Analysis of Themes in Twelfth Night-CSEC English B


“Twelfth Night” explores several interrelated themes, blending comedy with elements of romance and reflection.

Here is an analysis of some key themes in the play, supported by evidence from the text:

  1. Love and Desire:

    • Evidence: The theme of love is central to the play. Orsino’s unrequited love for Olivia, Olivia’s mourning turning into love for Cesario (Viola in disguise), and Viola’s hidden love for Orsino create a web of romantic entanglements. Viola, as Cesario, says, “I’ll do my best to woo your lady. Yet a barful strife! Whoe’er I woo, myself would be his wife.”
  2. Mistaken Identity:

    • Evidence: The entire plot is driven by mistaken identity, particularly Viola’s disguise as Cesario. This leads to confusion and comic situations, such as Olivia falling in love with Viola, thinking she is a man. Viola (Cesario) states, “I am all the daughters of my father’s house, and all the brothers too.”
  3. Gender and Disguise:

    • Evidence: Viola’s cross-dressing as Cesario raises questions about gender roles and identity. The audience witnesses the challenges and humour that arise from Viola’s disguise. Viola remarks, “I am the man. If it be so, as ’tis, poor lady, she were better love a dream.”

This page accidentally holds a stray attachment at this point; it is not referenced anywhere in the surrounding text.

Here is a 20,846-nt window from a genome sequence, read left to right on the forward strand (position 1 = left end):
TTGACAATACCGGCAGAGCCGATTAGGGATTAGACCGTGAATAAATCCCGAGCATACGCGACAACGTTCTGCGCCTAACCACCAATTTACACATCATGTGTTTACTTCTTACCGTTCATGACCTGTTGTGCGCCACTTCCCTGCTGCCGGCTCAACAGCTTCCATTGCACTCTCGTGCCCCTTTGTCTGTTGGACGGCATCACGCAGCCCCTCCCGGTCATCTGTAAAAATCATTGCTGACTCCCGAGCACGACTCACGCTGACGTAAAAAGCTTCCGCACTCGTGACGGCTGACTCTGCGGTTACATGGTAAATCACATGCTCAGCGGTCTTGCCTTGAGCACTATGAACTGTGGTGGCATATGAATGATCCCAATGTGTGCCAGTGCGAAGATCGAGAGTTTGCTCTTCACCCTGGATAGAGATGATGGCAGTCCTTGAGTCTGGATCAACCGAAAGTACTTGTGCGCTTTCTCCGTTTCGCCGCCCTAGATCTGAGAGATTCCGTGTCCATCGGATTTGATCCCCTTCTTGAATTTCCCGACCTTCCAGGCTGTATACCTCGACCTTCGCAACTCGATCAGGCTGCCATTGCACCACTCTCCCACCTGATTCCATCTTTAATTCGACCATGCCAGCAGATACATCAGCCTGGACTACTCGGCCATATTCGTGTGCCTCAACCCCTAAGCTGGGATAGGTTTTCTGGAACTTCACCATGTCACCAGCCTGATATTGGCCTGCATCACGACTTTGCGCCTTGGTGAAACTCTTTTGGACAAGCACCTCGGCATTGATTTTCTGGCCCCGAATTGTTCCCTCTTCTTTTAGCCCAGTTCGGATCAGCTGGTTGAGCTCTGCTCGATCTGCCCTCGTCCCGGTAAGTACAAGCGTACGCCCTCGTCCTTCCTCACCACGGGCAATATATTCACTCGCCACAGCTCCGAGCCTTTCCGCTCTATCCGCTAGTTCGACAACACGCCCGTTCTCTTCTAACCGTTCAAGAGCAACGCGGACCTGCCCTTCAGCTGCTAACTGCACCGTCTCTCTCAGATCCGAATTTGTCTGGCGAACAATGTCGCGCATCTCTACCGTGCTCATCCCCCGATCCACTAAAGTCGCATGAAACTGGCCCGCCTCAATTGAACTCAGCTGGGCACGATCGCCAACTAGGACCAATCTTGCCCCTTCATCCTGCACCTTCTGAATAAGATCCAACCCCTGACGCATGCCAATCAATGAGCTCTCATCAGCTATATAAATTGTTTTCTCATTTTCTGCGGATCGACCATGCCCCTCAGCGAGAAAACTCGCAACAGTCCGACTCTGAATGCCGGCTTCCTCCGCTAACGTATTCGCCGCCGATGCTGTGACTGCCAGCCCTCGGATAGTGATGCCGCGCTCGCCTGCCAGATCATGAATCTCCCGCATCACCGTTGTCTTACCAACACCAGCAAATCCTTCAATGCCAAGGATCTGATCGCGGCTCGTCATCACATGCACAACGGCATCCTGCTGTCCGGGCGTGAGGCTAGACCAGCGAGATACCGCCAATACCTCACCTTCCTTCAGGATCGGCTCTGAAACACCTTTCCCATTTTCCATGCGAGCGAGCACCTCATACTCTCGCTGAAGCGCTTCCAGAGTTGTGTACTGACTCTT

4. Folly and Deception:

    • Evidence: The subplot involving Sir Toby, Maria, and Sir Andrew deceiving Malvolio underscores the theme of folly and deception. Malvolio’s self-deception, believing in Olivia’s love for him, adds a darker and more satirical tone to the play. Sir Toby comments, “Dost thou think, because thou art virtuous, there shall be no more cakes and ale?”
  5. Madness and Sanity:

    • Evidence: Malvolio’s mistreatment and his subsequent confinement in a dark room explore the thin line between madness and sanity. His delusions and the treatment he receives raise questions about the nature of sanity. Malvolio declares, “I’ll be revenged on the whole pack of you!”
  6. Social Class and Hierarchy:

    • Evidence: The play delves into issues of social class, particularly through Malvolio’s character. His aspirations to rise above his social status and the subsequent mockery by Sir Toby and others highlight class dynamics. Maria states, “I know I am but humour, and a snap that way will ne’er be clean.”
  7. Revelry and Festivity:

    • Evidence: The play is set during the festive period of Twelfth Night, and themes of revelry and celebration permeate the narrative. Feste’s role as a fool and the overall atmosphere of festivity contribute to the play’s comedic tone. Feste sings, “Present mirth hath present laughter. What’s to come is still unsure.”
  8. True Identity and Self-Discovery:

    • Evidence: The play concludes with the revelation of Viola and Sebastian’s true identities, resolving the confusion caused by their resemblance. This theme underscores the idea that self-discovery and the acknowledgement of one’s true identity lead to resolution. Viola says, “Conceal me what I am, and be my aid for such disguise as haply shall become the form of my intent.”

In Twelfth Night, Shakespeare masterfully weaves these themes together, creating a play that explores both the comedic and more serious aspects of human nature and society.


Leave a Reply

Your email address will not be published. Required fields are marked *